Is your social media strategy too gender neutral?
Wednesday, November 4, 2015/
More women are now online and women are using social media sites in greater numbers, for longer periods, and in different ways to men. Women are also leading the shift to mobile-led browsing and purchasing.
Your business needs to be thinking about these shifts if it’s looking to engage with women online.
Using a gender neutral tone in your social media content may seem like the safest bet in terms of hitting the largest possible number of social media users without alienating anyone, but what it might be doing instead is simply presenting a message that fails to connect with either a male or female audience.
This is why it’s so important to be thinking about how your branding is presented across the different social media networks. Of course gendered branding can be a problematic concept and needs to be approached with a nuanced understanding of the various other possibly significant segmentation factors (income, ethnicity, rural/suburban/city, etc) that come into play when creating an ideal identity for the type of audience you are attempting to address.
However, what we are seeing with social media use is that certain networks are becoming more favoured by one gender over another, and this gives marketers an opportunity to drill down into their data for each of these networks and vary the style and tone of their content.
According to the annual Sensis Social Media Report, published earlier this year, younger women use social media more than any other segment of the population on the internet. To quote the report: “Females and younger Australians (below 40) remain the most prolific social networking users with much greater proportions in these segments using social media per se and more frequently than others.”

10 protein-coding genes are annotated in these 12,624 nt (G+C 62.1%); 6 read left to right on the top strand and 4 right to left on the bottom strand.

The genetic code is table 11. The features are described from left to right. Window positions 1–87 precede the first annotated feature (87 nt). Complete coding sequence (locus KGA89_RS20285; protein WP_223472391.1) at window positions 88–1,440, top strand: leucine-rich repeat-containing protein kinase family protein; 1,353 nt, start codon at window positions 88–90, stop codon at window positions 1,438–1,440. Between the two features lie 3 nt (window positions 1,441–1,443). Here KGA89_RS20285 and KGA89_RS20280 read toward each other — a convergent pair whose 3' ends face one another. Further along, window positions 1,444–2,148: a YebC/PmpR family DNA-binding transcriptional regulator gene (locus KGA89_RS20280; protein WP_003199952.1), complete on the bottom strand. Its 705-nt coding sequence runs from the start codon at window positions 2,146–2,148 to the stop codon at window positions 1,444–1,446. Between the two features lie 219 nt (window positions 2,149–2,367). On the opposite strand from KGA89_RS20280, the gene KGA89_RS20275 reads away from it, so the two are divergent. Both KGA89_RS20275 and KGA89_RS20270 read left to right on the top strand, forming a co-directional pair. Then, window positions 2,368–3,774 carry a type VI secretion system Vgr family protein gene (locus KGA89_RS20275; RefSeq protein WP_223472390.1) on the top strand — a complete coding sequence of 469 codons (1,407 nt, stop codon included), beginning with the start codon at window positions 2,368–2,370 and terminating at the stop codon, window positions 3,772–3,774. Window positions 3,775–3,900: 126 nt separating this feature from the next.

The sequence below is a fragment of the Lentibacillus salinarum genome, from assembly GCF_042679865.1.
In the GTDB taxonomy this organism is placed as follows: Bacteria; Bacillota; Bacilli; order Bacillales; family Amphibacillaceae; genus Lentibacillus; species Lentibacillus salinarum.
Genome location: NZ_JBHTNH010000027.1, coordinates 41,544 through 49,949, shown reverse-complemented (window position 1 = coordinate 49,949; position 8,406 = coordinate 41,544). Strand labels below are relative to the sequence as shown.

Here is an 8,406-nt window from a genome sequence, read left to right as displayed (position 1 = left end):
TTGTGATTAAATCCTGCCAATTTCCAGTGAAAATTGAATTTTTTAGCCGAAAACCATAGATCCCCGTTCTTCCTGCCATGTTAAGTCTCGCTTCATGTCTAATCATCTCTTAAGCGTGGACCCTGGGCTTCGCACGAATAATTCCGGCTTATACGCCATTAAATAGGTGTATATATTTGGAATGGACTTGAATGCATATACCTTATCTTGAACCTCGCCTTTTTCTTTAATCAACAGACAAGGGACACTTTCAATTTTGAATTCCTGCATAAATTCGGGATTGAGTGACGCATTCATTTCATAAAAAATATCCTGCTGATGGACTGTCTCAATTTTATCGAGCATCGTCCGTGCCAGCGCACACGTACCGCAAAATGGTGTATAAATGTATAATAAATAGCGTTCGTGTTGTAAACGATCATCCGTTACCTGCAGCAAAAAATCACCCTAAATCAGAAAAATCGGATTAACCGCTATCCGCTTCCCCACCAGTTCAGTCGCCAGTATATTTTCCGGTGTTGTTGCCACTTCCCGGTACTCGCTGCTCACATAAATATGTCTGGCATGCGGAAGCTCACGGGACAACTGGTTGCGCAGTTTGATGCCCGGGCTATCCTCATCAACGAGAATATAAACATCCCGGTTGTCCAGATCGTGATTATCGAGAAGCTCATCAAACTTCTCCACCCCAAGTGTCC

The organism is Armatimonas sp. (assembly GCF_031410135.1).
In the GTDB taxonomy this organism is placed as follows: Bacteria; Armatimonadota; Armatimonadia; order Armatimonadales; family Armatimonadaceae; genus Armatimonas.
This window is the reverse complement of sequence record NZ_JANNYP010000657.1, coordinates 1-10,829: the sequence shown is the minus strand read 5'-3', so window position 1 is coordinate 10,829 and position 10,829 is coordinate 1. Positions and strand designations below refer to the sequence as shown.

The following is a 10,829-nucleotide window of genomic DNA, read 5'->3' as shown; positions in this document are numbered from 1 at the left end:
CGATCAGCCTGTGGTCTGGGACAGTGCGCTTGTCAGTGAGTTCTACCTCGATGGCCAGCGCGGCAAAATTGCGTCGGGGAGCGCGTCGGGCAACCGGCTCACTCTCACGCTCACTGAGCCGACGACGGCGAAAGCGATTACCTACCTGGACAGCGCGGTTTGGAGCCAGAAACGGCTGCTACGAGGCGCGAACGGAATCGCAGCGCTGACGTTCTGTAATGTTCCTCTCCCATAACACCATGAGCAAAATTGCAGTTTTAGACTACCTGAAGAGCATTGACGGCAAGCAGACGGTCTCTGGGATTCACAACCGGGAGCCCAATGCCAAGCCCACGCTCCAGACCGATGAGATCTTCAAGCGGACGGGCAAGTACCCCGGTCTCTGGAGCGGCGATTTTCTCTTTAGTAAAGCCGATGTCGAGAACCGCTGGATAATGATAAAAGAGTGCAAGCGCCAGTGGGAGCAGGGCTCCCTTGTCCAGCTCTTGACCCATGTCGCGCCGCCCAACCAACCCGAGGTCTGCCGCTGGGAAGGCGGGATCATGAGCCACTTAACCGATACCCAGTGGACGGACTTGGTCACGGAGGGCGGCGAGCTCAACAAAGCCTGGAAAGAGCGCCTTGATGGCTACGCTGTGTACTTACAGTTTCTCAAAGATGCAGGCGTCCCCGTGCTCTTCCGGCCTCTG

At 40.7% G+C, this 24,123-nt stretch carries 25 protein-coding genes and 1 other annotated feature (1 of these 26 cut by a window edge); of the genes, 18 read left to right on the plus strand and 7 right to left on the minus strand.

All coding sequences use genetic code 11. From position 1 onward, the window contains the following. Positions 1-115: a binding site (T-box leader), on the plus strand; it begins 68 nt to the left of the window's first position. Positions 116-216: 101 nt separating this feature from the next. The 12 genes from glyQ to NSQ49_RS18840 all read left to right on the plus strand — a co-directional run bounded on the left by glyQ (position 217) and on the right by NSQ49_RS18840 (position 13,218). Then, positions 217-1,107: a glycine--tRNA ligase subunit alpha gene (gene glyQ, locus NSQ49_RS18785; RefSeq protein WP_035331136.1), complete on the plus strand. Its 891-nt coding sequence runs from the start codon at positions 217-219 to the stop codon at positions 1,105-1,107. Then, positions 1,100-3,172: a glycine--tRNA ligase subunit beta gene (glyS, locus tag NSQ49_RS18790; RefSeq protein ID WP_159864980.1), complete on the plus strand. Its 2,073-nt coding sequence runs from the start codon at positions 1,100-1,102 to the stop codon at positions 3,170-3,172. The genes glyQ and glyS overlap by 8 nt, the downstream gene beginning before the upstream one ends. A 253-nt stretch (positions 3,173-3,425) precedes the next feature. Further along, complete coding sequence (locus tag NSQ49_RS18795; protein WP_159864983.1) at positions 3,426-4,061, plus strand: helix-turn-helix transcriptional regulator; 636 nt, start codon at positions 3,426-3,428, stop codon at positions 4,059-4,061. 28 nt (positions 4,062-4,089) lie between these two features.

But if you dig deeper into the Sensis research (which focuses on Australian internet users), you find that women are more dominant on Pinterest, Instagram and (interestingly) Google Plus, while men are more prevalent on LinkedIn, Twitter and Tumblr. Unsurprisingly, Facebook is the most popular social site, with 92% of all men and 93% of all women who use the internet also on Facebook.
Move away from the all-conquering hegemony of Facebook and you see some very interesting disparities between male and female use of the other social networking sites:
- LinkedIn: 35% of male internet users versus 21% of female internet users
- Twitter: 23% of males versus 12% of females
- Pinterest: 8% of males versus 25% of females
- Instagram: 22% of males versus 29% of females
- Google Plus: 21% of males versus 24% of females
- Snapchat: 14% of males versus 15% of females
- Tumblr: 6% of males versus 4% of females
Some of the gender-based difference between these sites can be accounted for to some extent by the fact that women are more inclined to follow brands and interact with the social media content presented by those brands than men.
In fact, according to this piece on Brandwatch: “we discovered that women are more likely to interact with brands via social media than men.”
“More than half of women use social media to show support and access deals or promotions from brands, compared to just 36% of the men online.
“Not only do women use social media to stay up to date with brands, they also comment on their favorite brands more than men do.”
So if your social media strategy has been focused on presenting a gender-neutral message without looking at the gender splits on the networks where you have a presence, then you might be wasting your time and resources. The data is available to make your brand message better targeted to either men or women.
Of course, this is all dependent on your brand message, but it’s time to start thinking seriously about how that brand message is presented across the social media spectrum, and about whether you need to vary the content (in terms of style, voice, tone) that supports that message in line with the social media networks you use.
Using a gender neutral voice on all your social media offerings might not be the best way to go about reaching your target audience, whether that is men or women.
Fi Bendall is CEO of The Bendalls Group, a business that leads STRATEGY : ADVOCACY : MOBILE delivering the business acumen to drive effective positive results in a disruptive economy for the C-suite. Fi has recently won a Westpac/AFR 2015 100 Women of Influence award. See more at: http://www.bendalls.com.au/
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